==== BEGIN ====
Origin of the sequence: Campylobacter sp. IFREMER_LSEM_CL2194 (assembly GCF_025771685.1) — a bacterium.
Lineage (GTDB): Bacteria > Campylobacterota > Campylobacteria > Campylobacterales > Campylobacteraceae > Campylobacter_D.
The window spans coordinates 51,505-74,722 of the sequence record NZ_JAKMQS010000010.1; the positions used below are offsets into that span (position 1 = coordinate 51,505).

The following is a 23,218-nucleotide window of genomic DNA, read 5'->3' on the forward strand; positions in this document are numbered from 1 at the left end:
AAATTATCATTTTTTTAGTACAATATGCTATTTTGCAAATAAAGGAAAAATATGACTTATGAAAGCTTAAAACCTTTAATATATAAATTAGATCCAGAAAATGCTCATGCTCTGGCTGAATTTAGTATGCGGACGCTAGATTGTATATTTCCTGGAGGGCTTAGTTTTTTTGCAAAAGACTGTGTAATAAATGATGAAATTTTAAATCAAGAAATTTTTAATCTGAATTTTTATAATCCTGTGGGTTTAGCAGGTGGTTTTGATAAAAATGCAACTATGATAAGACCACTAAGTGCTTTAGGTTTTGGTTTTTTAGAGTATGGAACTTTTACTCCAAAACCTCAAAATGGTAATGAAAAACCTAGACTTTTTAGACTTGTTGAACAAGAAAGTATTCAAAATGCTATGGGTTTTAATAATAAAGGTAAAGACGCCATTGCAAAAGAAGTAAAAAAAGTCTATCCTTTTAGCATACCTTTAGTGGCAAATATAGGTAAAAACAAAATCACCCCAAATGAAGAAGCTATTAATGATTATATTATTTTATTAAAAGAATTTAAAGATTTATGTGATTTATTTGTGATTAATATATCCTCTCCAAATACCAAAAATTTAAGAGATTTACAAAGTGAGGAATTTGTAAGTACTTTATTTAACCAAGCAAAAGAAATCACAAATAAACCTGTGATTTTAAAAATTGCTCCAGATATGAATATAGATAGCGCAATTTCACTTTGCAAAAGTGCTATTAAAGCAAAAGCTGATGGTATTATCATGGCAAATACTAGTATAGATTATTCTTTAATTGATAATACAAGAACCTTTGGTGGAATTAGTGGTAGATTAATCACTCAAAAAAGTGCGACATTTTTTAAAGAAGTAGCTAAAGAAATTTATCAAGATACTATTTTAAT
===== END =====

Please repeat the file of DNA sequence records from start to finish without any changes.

Origin of the sequence: Campylobacter sp. IFREMER_LSEM_CL2194 (assembly GCF_025771685.1) — a bacterium.
Lineage (GTDB): Bacteria > Campylobacterota > Campylobacteria > Campylobacterales > Campylobacteraceae > Campylobacter_D.
The window spans coordinates 51,505-74,722 of the sequence record NZ_JAKMQS010000010.1; the positions used below are offsets into that span (position 1 = coordinate 51,505).

The following is a 23,218-nucleotide window of genomic DNA, read 5'->3' on the forward strand; positions in this document are numbered from 1 at the left end:
AAATTATCATTTTTTTAGTACAATATGCTATTTTGCAAATAAAGGAAAAATATGACTTATGAAAGCTTAAAACCTTTAATATATAAATTAGATCCAGAAAATGCTCATGCTCTGGCTGAATTTAGTATGCGGACGCTAGATTGTATATTTCCTGGAGGGCTTAGTTTTTTTGCAAAAGACTGTGTAATAAATGATGAAATTTTAAATCAAGAAATTTTTAATCTGAATTTTTATAATCCTGTGGGTTTAGCAGGTGGTTTTGATAAAAATGCAACTATGATAAGACCACTAAGTGCTTTAGGTTTTGGTTTTTTAGAGTATGGAACTTTTACTCCAAAACCTCAAAATGGTAATGAAAAACCTAGACTTTTTAGACTTGTTGAACAAGAAAGTATTCAAAATGCTATGGGTTTTAATAATAAAGGTAAAGACGCCATTGCAAAAGAAGTAAAAAAAGTCTATCCTTTTAGCATACCTTTAGTGGCAAATATAGGTAAAAACAAAATCACCCCAAATGAAGAAGCTATTAATGATTATATTATTTTATTAAAAGAATTTAAAGATTTATGTGATTTATTTGTGATTAATATATCCTCTCCAAATACCAAAAATTTAAGAGATTTACAAAGTGAGGAATTTGTAAGTACTTTATTTAACCAAGCAAAAGAAATCACAAATAAACCTGTGATTTTAAAAATTGCTCCAGATATGAATATAGATAGCGCAATTTCACTTTGCAAAAGTGCTATTAAAGCAAAAGCTGATGGTATTATCATGGCAAATACTAGTATAGATTATTCTTTAATTGATAATACAAGAACCTTTGGTGGAATTAGTGGTAGATTAATCACTCAAAAAAGTGCGACATTTTTTAAAGAAGTAGCTAAAGAAATTTATCAAGATACTATTTTAAT